Strongly Typed Tracing of Probabilistic Programs (cancelled, alas)
A commonly encountered concept in probabilistic programming literature is that of a trace, which is a record of all the random variables sampled during the program execution. Traces serve two roles, namely providing observed values for some of the variables on which to perform conditioning and facilitating implementations of certain inference algorithms. Typical examples of such inference algorithms are importance sampling, where a guide program with a trace matching the original program is provided as a proposal distribution, and MCMC where a part of the trace is updated at each iteration.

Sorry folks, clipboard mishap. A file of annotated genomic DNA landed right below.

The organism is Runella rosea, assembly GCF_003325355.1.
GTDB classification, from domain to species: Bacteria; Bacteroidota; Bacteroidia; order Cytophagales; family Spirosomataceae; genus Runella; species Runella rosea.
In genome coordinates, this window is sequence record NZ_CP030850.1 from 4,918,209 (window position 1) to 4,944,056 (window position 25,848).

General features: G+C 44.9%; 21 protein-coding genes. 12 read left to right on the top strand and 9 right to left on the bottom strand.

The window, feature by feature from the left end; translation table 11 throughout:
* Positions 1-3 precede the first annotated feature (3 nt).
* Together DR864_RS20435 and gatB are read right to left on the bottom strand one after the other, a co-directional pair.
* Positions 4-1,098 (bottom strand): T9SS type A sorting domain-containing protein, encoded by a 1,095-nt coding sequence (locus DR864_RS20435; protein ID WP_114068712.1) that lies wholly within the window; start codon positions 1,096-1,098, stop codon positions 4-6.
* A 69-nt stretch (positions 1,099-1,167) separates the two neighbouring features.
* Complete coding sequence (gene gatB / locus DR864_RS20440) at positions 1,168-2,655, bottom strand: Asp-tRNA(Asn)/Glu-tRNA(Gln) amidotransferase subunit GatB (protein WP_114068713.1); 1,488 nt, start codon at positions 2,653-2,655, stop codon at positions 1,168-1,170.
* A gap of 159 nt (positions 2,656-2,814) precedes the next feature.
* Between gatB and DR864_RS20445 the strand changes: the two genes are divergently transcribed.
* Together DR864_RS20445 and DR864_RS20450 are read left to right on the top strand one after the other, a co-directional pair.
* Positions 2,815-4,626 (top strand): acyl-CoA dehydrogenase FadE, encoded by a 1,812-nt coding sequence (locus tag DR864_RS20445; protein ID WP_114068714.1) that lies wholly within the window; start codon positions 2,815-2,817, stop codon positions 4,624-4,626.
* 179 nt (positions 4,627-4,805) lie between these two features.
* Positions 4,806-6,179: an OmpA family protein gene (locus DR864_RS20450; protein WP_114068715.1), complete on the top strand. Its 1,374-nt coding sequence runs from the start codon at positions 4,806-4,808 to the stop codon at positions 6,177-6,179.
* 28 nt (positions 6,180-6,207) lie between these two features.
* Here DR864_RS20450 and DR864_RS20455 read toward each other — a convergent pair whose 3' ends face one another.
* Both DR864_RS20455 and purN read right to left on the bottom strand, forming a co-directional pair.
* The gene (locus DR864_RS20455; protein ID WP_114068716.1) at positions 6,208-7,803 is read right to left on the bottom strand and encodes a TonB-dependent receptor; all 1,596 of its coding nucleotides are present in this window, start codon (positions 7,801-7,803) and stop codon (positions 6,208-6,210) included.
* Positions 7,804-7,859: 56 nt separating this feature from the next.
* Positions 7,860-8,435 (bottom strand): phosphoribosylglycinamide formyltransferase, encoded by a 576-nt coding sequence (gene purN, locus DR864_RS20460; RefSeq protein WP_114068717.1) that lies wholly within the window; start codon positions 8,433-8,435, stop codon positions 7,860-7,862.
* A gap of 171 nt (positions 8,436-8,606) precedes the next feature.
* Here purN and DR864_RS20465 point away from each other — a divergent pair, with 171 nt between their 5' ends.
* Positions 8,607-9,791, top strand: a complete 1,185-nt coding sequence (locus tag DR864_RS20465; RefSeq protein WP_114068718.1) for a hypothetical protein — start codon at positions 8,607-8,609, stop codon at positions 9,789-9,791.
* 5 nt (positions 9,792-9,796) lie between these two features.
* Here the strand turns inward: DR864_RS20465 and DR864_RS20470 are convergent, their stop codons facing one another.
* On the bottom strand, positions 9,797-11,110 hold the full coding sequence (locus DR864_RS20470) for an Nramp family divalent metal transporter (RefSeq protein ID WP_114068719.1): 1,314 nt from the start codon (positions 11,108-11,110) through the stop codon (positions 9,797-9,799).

In this work we propose a method for constructing traces in PPLs in a statically typed fashion using lenses. Our approach statically ensures absence of certain bugs, such as misspelling a name of a random variable, and can be used to statically enforce certain properties of the program, such as the restriction of having a fixed number of random variables of fixed types, used in Stan programs. We focus on a situation where the user provides explicit names for the random variables. This is in contrast to the situation where the random variables are not explicitly given unique names and these have to be assigned automatically using a heuristic, such as in the work of Wingate et al. (2011).